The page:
Groups like the Brennan Center for Justice have called for federal legislation and national standards to limit some of the problems experienced in recent elections. Its proposal would enact a computerized national voting registration system (which, incidentally, would reduce opportunities for the in-person "fraud" that Republicans espouse), mandatory early voting, and minimum standards for polling places. Rep. Keith Ellison (D-Minn.) has proposed legislation to require same day legislation across the country and prohibit voter ID laws, and Sen. Barbara Boxer (D-CA) has introduced a bill that would task the Attorney General with creating minimum national standards to prevent wait times of more than one hour, both of which would advance the ball much farther than a bipartisan commission.
The president's commission is tasked with much more modest goals. According to the Executive Order creating the commission, it will "identify practical, commonsense steps that state and local election officials can take to improve the Election Day experience. The Commission will also identify the practices of voting jurisdictions where voters have the best Election Day experience."
Identifying best practices is important but it won't change many of the problems with state-run elections. The Pew Charitable Trusts just released an election performance index along these lines, and ranked Wisconsin as one of the highest-performing states in the nation during the 2008 and 2010 election cycles. This is in large part because the state is one of nine that allows voters to register at the polls on election day. But as the Center for Media and Democracy recently outlined in its report Rig the Vote, Wisconsin Governor Scott Walker and Assembly Speaker Robin Vos have both voiced support for ending the highly successful election day registration program, despite it being nationally recognized as helping the state achieve the second-highest voter turnout rate in the nation.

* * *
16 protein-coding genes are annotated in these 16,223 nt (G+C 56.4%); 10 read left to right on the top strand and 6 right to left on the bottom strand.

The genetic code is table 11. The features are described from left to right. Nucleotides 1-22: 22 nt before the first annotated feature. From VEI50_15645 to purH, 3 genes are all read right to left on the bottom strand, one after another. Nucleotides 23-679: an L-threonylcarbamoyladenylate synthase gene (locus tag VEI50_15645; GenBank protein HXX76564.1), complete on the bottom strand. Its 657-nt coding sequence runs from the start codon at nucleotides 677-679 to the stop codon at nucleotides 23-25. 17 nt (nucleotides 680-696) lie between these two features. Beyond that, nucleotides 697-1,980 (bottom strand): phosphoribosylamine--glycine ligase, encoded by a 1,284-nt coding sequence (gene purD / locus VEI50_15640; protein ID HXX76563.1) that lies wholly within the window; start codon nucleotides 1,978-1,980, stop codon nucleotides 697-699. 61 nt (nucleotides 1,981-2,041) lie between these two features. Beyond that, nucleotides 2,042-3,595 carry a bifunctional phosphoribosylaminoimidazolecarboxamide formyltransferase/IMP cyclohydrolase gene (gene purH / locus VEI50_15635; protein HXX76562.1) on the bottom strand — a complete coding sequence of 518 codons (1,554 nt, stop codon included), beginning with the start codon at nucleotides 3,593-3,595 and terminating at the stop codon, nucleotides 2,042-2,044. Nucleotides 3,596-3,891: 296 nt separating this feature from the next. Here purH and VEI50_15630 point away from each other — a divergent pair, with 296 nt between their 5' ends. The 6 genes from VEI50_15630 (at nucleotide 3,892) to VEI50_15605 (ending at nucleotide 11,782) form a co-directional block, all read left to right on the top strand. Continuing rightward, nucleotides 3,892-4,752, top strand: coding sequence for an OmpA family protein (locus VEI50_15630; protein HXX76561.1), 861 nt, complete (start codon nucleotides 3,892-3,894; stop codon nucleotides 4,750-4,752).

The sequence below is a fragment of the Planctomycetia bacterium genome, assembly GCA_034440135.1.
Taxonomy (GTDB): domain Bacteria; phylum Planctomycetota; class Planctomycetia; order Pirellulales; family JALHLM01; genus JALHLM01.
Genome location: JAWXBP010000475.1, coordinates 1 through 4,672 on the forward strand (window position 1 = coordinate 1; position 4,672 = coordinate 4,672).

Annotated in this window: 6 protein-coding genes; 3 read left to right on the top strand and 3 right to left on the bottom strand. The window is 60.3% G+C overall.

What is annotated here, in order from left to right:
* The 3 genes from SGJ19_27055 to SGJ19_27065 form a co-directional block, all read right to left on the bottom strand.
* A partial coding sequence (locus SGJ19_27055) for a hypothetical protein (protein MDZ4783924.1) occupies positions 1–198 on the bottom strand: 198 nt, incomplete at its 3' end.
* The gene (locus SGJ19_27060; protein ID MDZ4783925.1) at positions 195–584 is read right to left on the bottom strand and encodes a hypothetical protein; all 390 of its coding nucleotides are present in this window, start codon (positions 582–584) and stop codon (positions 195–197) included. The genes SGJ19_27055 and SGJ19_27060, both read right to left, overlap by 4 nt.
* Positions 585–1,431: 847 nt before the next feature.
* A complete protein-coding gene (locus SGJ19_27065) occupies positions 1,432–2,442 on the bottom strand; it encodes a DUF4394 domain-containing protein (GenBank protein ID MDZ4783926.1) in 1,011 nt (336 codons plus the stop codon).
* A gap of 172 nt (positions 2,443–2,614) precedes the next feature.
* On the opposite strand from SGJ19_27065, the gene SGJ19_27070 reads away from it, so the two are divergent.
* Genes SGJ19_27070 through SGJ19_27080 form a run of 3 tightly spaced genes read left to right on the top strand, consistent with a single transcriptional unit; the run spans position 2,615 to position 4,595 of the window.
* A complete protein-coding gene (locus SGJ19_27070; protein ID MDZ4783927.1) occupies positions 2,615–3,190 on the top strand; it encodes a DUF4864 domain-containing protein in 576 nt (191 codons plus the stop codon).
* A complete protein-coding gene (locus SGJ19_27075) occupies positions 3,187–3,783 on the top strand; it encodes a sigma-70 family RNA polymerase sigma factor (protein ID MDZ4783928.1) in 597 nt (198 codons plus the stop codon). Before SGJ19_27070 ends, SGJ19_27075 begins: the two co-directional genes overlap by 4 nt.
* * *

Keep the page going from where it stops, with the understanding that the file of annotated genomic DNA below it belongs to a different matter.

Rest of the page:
Voting rights advocates recognize that an Election Commission is not enough. Although the Brennan Center urged the Commission to think "boldly," it called on "Congress to do its part by enacting minimum national standards to modernize elections." The League of Women Voters was less conciliatory, stating in a release that "Setting up a commission is not a bold step; it is business as usual."